Posted May 22, 2020
Anna Lewis wanted a challenge.
So the incoming Avon High School freshman asked her parents if she could enroll in a Lorain County Community College class through the College Credit Plus program. Her parents, Dell-Ann and Ron, were familiar with the CCP program because their older daughters had taken a few LCCC classes during their junior and senior years of high school.
They were a bit hesitant to let Anna start CCP courses at such a young age, but knew Anna had always been academically oriented and driven to excel.
“So we told her to figure out what classes she wanted to take her freshman year,” Ron said.
Little did they know, Anna had a plan.
She presented her parents with a detailed four-year plan that included not only taking CCP courses her freshman year of high school but for all four years.
And her plan was built on logic. Anna had always wanted to go to medical school and become a doctor, and she knew that by taking CCP courses she could earn college credits toward an expensive degree at no cost to her parents.
Anna had mapped out a pathway to earning 60 college credits and included regular meetings with an LCCC academic advisor to make sure she was enrolling in classes that met the requirements for an associate degree in science.
From the very first course – Introduction to Psychology – Anna knew she was on the right path.
“I fell in love with it,” she said of the CCP program. “I knew that taking college classes throughout the rest of my high school career was right for me.”
But it wasn’t a stress-free road; not that Anna expected it to be.
“Taking college classes in high school is not meant to be easy. It took me a while to get used to the coursework and the time required,” she said.
And as Anna’s course load and difficulty level increased throughout her high school years, so did her involvement in extra-curricular activities. At one point, Anna was on three cheerleading squads, president of the high school SADD club, working part time, and doing volunteer work.
To do it all, she took classes online, on campus, and over the summer. That meant spending more time in her room studying and less time with her friends.
Sometimes it seemed like too much.
Anna admits now that she probably didn’t get as much sleep as she should have during her time in high school. She was tired in more ways than one.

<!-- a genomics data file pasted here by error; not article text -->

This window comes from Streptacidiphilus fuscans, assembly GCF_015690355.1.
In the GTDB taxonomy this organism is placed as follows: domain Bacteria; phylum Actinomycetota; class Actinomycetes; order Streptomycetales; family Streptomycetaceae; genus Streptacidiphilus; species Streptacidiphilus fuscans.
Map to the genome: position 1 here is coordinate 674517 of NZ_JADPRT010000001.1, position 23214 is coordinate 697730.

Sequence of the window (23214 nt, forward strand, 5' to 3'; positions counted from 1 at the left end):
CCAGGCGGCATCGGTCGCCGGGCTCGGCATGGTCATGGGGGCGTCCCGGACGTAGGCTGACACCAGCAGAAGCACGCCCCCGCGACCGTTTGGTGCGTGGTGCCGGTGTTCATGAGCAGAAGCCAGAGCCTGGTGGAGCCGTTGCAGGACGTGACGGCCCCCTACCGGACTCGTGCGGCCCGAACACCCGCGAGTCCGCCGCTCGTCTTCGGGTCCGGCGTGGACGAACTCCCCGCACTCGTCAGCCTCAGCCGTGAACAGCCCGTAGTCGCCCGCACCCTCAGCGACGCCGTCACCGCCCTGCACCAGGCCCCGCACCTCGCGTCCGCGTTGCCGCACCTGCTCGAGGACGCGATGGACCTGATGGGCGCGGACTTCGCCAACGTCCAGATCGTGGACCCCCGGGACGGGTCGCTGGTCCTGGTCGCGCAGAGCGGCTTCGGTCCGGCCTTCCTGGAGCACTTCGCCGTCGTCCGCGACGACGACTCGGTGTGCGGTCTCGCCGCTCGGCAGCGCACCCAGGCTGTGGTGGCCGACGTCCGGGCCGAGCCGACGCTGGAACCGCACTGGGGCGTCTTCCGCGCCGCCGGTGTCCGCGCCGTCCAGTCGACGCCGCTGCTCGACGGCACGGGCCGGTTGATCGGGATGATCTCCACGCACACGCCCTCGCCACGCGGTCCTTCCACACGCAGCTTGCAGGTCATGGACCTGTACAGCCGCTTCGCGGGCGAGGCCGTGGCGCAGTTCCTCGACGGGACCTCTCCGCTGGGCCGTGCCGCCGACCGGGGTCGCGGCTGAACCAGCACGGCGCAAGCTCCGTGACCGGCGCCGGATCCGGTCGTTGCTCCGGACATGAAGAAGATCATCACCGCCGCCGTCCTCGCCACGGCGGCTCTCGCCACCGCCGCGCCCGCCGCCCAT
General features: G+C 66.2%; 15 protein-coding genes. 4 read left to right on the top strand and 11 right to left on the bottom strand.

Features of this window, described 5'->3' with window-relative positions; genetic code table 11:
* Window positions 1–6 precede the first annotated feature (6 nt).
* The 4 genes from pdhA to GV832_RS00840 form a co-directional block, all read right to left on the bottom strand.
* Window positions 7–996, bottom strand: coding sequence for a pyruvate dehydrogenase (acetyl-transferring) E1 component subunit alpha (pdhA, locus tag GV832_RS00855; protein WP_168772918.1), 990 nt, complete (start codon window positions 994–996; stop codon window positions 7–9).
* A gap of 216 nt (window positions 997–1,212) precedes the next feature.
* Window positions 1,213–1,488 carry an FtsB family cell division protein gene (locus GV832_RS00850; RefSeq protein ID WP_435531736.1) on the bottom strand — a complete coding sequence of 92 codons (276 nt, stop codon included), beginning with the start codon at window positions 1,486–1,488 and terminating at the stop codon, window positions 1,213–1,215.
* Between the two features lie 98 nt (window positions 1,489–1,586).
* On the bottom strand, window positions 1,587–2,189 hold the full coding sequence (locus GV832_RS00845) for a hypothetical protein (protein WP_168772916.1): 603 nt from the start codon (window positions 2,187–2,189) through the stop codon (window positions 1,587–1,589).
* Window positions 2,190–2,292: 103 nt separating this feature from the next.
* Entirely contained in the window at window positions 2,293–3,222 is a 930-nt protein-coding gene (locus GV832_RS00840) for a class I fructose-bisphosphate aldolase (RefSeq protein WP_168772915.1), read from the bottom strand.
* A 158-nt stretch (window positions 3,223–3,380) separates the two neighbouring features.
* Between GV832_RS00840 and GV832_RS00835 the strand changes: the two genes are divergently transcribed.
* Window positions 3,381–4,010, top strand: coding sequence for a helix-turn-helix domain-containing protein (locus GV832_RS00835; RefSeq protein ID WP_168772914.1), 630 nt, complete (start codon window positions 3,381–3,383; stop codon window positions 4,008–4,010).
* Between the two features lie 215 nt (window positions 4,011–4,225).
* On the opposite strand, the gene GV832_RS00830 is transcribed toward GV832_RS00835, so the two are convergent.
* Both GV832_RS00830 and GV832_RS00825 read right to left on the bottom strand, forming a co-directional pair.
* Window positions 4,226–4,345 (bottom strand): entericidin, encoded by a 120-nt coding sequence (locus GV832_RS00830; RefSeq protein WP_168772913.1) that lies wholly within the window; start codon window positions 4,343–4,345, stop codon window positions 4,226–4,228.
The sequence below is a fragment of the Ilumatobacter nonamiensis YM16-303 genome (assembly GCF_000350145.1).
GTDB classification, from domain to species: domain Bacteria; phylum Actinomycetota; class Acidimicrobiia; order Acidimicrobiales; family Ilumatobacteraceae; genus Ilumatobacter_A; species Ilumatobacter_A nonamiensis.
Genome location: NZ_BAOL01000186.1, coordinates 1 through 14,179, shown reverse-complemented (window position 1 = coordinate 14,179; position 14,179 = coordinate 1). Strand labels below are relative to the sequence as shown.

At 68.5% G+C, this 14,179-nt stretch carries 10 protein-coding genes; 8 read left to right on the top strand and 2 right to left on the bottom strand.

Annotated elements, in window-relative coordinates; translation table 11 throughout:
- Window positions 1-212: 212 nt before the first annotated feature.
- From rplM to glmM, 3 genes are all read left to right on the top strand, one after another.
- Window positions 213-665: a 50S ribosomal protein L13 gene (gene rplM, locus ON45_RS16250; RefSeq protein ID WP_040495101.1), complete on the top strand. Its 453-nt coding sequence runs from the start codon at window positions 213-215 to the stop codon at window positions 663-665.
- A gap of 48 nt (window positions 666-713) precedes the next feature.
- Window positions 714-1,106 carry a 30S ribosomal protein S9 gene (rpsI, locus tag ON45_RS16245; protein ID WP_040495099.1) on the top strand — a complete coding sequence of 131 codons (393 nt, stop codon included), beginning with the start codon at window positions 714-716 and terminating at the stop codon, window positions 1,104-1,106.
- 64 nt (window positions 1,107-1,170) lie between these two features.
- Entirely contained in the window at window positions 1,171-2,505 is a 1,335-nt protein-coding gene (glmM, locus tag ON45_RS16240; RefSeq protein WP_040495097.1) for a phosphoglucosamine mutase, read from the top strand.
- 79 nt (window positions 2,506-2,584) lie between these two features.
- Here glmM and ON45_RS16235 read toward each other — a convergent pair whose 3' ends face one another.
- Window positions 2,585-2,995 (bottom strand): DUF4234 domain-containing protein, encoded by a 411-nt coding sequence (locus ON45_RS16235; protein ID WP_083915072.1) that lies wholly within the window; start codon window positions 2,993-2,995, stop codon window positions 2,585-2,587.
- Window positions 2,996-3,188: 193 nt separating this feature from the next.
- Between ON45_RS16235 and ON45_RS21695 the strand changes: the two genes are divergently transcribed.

“There were times when Anna would get tired of studying all the time or get frustrated when she was taking a more challenging class,” Dell-Ann said. “We would remind her that she was a 14 or 15-year-old girl taking college level classes. We told her to just do her best.”
In addition to her parents and sisters, Anna leaned on the student services office at Avon High School and her professors and academic advisor at LCCC for additional encouragement and guidance.
And it was during a meeting with her advisor, Andrea Horning, that Anna could see – on paper – herself closing in on her goal.
“She told me that if I kept on track, I would earn my associate of science degree by the time I graduated high school,” Anna said.
And that wasn’t all. She also learned she was just one course shy of earning an associate degree in arts too. Anna plans to take that course this summer to earn her second associate degree in August.
“I am super excited. It’s been a very long journey to get here and I am proud of myself that I made a goal, stuck to it, and achieved it,” Anna said.
Anna is eager to celebrate her accomplishments this spring, alongside her family and fellow Avon High School and LCCC graduates. But she admits, neither ceremony will be what she or her parents had imagined four years ago.
“To say that ending Anna’s senior year of high school and her first two years of college during a pandemic has been easy would be a lie,” Dell-Ann said. “The events we had hoped to celebrate with her have been cancelled, rescheduled, or done alternatively. And we are sad that she cannot walk across a stage to get her high school and college diplomas.”
But they all know that these celebrations will continue and will be momentous all the same.
“We’re grateful to both institutions that they have supported the students and have offered alternatives to the end of the year events,” Ron said.
Anna actually found the online graduation ceremonies a little satirical.
“I took about half of my credits at LCCC online, so it is kind of ironic to me that I will be graduating online as well,” she said.
As she waits for her cap and gown to arrive at home, Anna is brainstorming how she’s going to decorate her cap. For three years now, LCCC has encouraged graduates to decorate their graduation caps with words and images of pride, motivation, and thanks.
“I keep coming up with new ideas on how to decorate it. I’d like to highlight my educational journey so far on half of the cap and my future education on the second half,” Anna said.
As Anna prepares for her special days, her parents are taking it all in.
“Our family has come to appreciate the little things and to truly be in the moment,” Dell-Ann said. “The little moments, that in the past would have been just been a simple occurrence, have become celebrations for Anna and our family.”
They have a lot to celebrate. After graduation, Anna will attend The University of Toledo to finish her bachelor’s degree in biology. And then she’s off to medical school to fulfill a life-long dream.
“We are so proud of her. Words cannot describe how incredibly proud we are of Anna’s accomplishments,” Ron said. “We are looking forward to what the future holds for her.”
Anna is too. And when she looks back, she knows it all started with a plan. It wasn’t always easy to stick to it, but she never gave up.
“When I faced many obstacles, I picked myself up, refocused and continued,” Anna said. “I gave up a lot but taking CCP classes has given me a great foundation of my future.”